The New York Times Magazine ran a scathing article about Marissa Mayer two weeks ago, adding fuel to the meme that she’s failing at leading Yahoo out of their lost decade — and that she has to get fired.
It’s complete bull and, frankly, embarrassing for the Gray Lady to have published.
Marissa has accomplished a ton, and she should be judged after seven years & $10b in acquisitions—not 30 months and $2b. This piece was designed to sell books and get page views — it doesn’t match the reality of how hard these turnarounds are.
Six not-so-quick points regarding Yahoo under Marissa follow.
1. Talent & Acquisitions
Yahoo was a complete disaster when MM joined: A half-dozen or so folks have tried to shepherd the company during the last decade and at no point has anyone succeeded at making the place in any way competitive at acquiring startups or talent.
In our business, the most talented people have an array of absurd options. If you’ve done anything with moderate success, or if you have elite technical ability (top 20%), you are looking at everything from becoming a venture capitalist (short hours, high pay, no stress) to creating your own startup funded by the insane amount of cash sloshing around the streets of the Bay Area (higher stress but complete control of your destiny).
Heck, I know people in the top 25% of the tech market who have joined Google, gotten paid six figures and literally do 20 hours of work per week. Google prints money and I’m told that they are more than happy to pay you to not compete with them. The way they think, I’m told, is that if there is a chance that you’ll do something productive in the actual 1,000 hours you work there per year it’s worth them not maximizing their value on your time. They are probably right, too: a .001% improvement on tens of billions of dollars in advertising revenue is huge!
Today people actually want to sell their companies and go work for Yahoo. This is 100% due to what Marissa has done. She made the place liveable again. It’s not in the top 20 places anyone would choose to work in the Valley — but you would no longer get laughed at for saying you were going to work at Yahoo.
On the measure of ’desirability to talent,’ Marissa’s tenure is a huge success.
2. The Steve Jobs comparison
The piece was given the insane title “What Happened When Marissa Mayer Tried to Be Steve Jobs,” and goes to painstaking lengths to paint Marissa as being delusional in thinking she is Steve Jobs.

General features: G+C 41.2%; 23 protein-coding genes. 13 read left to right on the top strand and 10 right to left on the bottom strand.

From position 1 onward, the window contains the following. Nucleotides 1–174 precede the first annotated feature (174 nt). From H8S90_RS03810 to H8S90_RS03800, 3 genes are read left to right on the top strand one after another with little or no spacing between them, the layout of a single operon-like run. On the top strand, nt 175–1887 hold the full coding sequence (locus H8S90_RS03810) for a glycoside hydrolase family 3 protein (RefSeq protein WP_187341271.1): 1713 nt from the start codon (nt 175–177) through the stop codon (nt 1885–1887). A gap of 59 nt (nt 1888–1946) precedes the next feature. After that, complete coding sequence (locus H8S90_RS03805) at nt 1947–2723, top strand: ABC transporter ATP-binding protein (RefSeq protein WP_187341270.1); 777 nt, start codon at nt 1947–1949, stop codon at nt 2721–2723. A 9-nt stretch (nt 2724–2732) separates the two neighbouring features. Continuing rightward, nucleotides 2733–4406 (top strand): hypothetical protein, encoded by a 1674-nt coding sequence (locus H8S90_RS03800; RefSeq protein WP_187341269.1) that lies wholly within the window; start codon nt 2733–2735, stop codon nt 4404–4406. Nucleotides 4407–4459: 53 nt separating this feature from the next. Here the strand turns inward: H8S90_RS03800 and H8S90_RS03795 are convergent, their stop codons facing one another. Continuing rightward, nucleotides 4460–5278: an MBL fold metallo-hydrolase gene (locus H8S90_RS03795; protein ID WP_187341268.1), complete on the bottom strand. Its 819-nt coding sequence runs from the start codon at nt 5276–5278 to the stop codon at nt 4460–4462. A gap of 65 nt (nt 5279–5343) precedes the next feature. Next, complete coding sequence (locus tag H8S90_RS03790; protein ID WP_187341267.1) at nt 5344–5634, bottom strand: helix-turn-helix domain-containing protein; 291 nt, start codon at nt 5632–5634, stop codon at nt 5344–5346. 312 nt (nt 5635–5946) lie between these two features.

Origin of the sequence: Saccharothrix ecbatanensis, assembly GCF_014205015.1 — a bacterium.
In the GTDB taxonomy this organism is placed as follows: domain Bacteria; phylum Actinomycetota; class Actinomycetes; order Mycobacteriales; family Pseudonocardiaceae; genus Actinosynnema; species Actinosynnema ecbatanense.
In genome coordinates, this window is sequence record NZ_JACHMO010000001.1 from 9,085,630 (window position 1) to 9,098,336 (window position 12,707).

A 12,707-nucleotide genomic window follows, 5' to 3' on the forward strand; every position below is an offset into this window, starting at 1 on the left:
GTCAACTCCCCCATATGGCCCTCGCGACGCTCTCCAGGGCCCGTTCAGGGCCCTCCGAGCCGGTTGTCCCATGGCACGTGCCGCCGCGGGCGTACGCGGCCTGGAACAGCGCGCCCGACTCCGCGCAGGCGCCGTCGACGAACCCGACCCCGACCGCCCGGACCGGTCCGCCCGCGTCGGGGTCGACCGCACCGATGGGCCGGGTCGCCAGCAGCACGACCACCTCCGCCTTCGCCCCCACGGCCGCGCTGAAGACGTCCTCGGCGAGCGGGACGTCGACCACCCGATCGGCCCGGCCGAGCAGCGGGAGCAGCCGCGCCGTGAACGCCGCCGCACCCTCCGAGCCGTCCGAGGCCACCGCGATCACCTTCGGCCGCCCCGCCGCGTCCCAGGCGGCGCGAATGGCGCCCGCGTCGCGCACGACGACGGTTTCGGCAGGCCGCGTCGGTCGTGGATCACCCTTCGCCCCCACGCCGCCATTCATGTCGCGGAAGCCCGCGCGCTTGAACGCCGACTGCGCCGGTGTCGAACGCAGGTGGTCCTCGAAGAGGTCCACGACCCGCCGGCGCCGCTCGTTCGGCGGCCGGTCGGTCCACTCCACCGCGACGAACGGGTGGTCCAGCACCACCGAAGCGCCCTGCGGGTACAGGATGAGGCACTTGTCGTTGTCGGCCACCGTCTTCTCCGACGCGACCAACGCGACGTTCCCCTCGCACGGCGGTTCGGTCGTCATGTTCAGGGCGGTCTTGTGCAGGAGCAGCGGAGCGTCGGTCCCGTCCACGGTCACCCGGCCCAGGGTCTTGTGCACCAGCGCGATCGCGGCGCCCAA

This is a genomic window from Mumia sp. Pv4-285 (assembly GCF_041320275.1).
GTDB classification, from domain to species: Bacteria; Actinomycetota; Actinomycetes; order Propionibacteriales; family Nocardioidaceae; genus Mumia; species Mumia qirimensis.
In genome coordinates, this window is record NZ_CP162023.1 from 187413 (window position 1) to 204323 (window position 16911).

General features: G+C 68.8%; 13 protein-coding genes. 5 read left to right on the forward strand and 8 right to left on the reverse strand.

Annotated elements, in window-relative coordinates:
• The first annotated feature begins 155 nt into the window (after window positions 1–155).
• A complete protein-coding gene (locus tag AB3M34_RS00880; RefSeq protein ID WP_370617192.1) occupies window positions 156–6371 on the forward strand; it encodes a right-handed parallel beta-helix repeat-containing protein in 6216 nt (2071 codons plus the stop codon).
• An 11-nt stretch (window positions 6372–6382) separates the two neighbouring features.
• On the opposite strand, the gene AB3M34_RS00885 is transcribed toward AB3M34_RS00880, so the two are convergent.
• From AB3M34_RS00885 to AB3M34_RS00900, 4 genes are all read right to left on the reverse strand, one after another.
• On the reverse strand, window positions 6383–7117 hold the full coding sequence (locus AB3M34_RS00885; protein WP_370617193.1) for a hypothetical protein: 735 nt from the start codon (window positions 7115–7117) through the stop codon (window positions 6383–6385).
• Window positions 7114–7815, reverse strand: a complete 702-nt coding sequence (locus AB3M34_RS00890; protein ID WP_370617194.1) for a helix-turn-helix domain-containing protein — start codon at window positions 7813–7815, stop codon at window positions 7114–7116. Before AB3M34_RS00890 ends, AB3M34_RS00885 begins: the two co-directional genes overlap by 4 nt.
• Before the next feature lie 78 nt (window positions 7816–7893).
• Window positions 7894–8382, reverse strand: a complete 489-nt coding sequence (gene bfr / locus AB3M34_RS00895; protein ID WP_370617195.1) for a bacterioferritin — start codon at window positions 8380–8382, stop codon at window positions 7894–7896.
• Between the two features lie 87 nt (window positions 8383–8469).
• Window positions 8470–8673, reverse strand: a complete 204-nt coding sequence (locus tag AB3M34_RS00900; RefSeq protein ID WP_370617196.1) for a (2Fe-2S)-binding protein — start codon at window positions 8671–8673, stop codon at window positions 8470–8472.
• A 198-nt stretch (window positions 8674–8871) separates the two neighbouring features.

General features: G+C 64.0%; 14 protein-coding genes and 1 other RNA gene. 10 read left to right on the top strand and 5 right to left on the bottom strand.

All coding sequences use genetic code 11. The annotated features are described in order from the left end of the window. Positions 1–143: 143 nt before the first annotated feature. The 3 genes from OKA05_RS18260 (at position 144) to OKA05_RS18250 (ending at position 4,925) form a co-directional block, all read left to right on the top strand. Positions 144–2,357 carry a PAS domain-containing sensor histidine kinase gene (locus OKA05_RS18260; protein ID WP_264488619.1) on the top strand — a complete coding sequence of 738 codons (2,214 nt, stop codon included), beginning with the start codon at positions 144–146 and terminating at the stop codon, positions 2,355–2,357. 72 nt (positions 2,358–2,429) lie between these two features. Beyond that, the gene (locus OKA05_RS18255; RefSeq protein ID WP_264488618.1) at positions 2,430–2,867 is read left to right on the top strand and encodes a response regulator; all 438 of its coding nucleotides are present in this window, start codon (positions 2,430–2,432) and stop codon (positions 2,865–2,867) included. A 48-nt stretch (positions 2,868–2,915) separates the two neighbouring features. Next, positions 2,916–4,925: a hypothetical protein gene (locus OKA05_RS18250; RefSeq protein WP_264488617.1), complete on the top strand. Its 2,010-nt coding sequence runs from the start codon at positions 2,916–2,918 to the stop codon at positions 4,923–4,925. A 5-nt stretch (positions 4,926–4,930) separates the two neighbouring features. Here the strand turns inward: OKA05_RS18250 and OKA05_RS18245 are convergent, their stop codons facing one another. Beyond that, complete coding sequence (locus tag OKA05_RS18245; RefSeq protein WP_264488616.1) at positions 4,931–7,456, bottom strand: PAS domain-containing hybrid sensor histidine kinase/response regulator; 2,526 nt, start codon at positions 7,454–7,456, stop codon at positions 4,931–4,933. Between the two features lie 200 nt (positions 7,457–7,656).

I’m not BFFs with Marissa, but we hung out a half-dozen times when she was coming up at Google. She’s a geek who got lucky enough to join one of the super-unicorn rocket ships that leave Silicon Valley every five years or so.
She does not think she is Steve Jobs — the article just fabricates that to make her look silly. That’s what the link-baiting press does today: they literally make stuff up to get you to click the headline.
In this case, the author isn’t a NYT employee. He’s an up-and-coming writer from the masters of linkbait: Business Insider. Yes, the same Business Insider that brought you the headline & slide show of “Why People Hate Jews!”
The story comes to the conclusion — and makes it the headline — because Marissa pointed out to her board and team that Steve Jobs didn’t make the iPod until he was well into his second tenure at Apple.
Oh yeah, Marissa read a Steve Jobs quote at an all-hands meeting.
News flash: every CEO in the Valley quotes Jobs at every meeting. Steve Jobs is worth quoting!
3. The Henrique De Castro disaster
In an effort to get Yahoo’s revenue issues fixed, she bet on a former Googler named Henrique De Castro. In order to get him, Yahoo had to give him a $60m package to make up for the lost Google stock options he would leave behind.
It’s a sick amount of money, to be sure, but over four years that’s $15m per year. It’s maybe 4x what he should get — but we live in competitive times and Marissa took a big risk.
It looked even worse because, I think (someone please confirm if they can — it’s not public/clear), the value of that stock almost doubled during his short tenure. He walked away with over $100m for 15 months of work.
Sickening to be sure, but Marissa has to make bets like this when running a company at this scale.
If she had three or four examples like this it would be a proof point. With only one example, it’s just “gotcha!!! journalism.”
4. The Content Strategy
Mayer has no idea what she is doing when it comes to content — but she’s learning. She made a bunch of bad bets on bad talent like former NYT journalist David Pogue. Pogue is considered a laughing stock in the gadget industry. He’s the type of reporter that has no following and has never had to generate page views for himself.
So, he got a huge pay day (probably $1m a year), trading on his NYT gig. Good for him, bad for Marissa.
Marissa made a similar mistake hiring Katie Couric, who although delightful on TV, has exactly zero pull online.
So, she learned a valuable lesson that I learned a decade ago: being famous in one medium rarely translates into a second (see Michael Jordan/baseball, William Shatner/singing, etc).
The truth is, Yahoo’s best business move is to go all in with content — and specifically video content. So, Marissa is doing exactly that and she’s learning that she — like 99% of Silicon Valley — has zero talent in picking content.
Now she can simply hire someone who is an expert in the content business — and she will.
The CEO shouldn’t be picking the programming. That’s why TV networks & movie studios buy their content from producers, production companies, etc.
Marissa has either learned this or will come to that conclusion when she reads this sentence: the better you know technology the worse you probably know good art. Get help.
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